Wednesday, March 19, 2014

Warm Alaska Winter

Meteorological winter is traditionally defined as December through February, and it was a very warm one in much of Alaska this year.  The maps below show the Dec-Feb temperature and precipitation anomalies relative to the 1981-2010 period, with larger circles indicating greater departures from normal.  Fairbanks and Anchorage were in the top 10 for warmth, but most of the excessive warmth occurred in January; both December and February were slightly colder than normal.  To the west, the warmth was more extreme: Barrow and Cold Bay recorded their warmest winter (Dec-Feb) on record; Kotzebue, Bethel, and McGrath saw their second warmest winter; and Nome's winter was the third warmest on record.

Most locations saw above-normal precipitation in December through February, and Barrow and Gulkana had their second wettest winter on record (based on liquid equivalent of snowfall).  Remarkably, Barrow saw yet another month of above-normal (i.e. above-median) precipitation, the 12th in a row.

The warmth in Barrow has been really extraordinary in recent months, with each month from October through February being at least 5 °F above normal.  The five-month average temperature was the highest on record for the time of year by some margin, as shown in the chart below.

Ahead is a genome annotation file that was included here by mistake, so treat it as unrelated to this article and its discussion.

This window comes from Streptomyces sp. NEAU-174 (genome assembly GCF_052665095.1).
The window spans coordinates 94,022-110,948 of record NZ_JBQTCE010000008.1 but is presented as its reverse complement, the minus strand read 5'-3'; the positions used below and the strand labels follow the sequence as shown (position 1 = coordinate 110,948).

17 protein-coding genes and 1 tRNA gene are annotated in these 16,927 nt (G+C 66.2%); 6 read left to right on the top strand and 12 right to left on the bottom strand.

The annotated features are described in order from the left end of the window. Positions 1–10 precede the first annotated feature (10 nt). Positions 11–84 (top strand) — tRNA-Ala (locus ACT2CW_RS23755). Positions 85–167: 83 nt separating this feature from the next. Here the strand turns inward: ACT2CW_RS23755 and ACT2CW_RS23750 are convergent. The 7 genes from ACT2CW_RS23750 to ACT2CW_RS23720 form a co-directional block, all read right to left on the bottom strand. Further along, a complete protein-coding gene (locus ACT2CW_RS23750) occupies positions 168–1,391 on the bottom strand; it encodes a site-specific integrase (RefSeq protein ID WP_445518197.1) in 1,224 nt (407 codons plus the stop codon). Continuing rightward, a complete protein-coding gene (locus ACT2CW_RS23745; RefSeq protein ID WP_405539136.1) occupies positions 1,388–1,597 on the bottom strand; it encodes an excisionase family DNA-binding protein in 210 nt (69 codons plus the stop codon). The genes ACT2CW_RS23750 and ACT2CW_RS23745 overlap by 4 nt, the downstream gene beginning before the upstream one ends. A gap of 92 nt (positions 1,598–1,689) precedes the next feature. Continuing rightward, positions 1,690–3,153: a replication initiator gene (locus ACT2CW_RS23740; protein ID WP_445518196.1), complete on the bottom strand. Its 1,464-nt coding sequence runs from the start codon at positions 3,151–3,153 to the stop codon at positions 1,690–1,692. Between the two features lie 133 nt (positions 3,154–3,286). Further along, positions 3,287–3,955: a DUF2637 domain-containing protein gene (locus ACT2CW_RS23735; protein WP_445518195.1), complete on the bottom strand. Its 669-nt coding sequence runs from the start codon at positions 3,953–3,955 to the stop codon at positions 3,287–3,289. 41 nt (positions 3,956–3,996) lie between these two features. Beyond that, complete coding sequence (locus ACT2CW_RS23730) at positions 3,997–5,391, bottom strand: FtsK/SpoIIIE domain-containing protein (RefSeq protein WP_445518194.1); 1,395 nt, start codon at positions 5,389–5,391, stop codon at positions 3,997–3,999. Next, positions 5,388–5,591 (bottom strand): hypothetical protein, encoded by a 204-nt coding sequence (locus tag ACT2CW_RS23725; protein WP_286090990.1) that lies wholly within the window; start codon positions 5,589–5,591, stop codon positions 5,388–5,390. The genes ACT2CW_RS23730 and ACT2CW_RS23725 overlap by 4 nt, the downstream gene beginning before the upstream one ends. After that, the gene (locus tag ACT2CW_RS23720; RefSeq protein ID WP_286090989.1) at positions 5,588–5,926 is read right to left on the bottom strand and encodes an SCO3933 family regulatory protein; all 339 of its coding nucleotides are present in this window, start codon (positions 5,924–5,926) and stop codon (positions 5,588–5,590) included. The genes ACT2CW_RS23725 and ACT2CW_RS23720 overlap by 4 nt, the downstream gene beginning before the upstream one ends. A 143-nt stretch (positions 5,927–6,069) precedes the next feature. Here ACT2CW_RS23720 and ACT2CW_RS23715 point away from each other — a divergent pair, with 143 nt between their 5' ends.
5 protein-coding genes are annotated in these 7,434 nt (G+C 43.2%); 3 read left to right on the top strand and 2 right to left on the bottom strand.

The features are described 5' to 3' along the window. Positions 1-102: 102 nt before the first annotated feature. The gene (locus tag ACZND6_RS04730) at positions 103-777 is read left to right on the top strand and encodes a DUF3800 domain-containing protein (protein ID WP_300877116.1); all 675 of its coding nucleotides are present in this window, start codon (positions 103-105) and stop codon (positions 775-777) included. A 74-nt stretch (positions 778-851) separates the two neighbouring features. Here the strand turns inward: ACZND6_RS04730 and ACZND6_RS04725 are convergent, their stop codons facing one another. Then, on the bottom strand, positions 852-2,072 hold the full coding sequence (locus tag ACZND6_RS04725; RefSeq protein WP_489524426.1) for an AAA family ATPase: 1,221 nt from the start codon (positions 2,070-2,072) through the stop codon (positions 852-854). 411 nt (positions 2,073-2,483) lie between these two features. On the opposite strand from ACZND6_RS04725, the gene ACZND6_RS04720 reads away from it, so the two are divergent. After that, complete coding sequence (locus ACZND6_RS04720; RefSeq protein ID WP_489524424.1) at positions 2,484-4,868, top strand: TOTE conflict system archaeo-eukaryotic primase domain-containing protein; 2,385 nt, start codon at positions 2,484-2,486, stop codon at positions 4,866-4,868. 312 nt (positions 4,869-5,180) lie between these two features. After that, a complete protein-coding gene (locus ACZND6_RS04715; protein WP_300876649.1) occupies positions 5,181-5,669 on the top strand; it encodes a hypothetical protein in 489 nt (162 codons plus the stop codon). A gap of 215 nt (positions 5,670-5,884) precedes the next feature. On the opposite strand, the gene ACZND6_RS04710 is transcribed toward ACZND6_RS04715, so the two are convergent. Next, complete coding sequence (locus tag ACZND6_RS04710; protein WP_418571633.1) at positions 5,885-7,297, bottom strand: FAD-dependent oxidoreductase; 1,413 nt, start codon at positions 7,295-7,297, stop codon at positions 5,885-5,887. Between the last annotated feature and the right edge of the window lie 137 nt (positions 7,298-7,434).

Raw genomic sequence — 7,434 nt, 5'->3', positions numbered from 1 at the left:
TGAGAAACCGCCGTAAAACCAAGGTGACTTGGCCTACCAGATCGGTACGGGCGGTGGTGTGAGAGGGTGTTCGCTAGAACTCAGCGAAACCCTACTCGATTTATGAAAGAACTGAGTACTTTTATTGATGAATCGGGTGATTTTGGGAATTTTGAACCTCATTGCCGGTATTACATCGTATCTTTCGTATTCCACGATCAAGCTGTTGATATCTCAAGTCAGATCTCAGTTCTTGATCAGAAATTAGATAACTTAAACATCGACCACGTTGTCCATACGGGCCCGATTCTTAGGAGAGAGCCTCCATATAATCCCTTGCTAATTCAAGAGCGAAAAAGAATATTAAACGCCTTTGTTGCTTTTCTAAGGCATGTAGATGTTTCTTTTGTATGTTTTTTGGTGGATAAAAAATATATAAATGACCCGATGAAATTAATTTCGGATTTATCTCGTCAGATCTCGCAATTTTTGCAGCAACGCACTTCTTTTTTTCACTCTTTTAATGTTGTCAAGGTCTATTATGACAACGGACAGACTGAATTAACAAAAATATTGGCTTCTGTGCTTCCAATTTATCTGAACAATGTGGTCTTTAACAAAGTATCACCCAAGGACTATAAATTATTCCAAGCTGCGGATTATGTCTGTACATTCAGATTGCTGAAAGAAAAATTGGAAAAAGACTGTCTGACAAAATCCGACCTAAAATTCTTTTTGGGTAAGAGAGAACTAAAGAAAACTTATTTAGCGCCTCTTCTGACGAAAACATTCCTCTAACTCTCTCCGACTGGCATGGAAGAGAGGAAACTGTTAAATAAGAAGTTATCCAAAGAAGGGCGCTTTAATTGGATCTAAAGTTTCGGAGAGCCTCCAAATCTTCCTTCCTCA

A few reanalysis charts illustrate the larger-scale anomalies that contributed to the warmth in Barrow and elsewhere since October: first, the 850 mb temperature map shows temperature anomalies of more than +3 °C over northern Alaska and far eastern Russia:

The 500 mb height map shows the strong ridge that keeps recurring over southeastern Alaska, but also reveals that upper-level pressure has been higher than normal over the entire Bering Sea-Alaska-North Pacific basin:

Sea-level pressure anomalies have been similar:
Finally, the sea surface temperature map identifies one of the likely causes for the unusual pattern: the very widespread and unusual warmth in the northeast Pacific waters.

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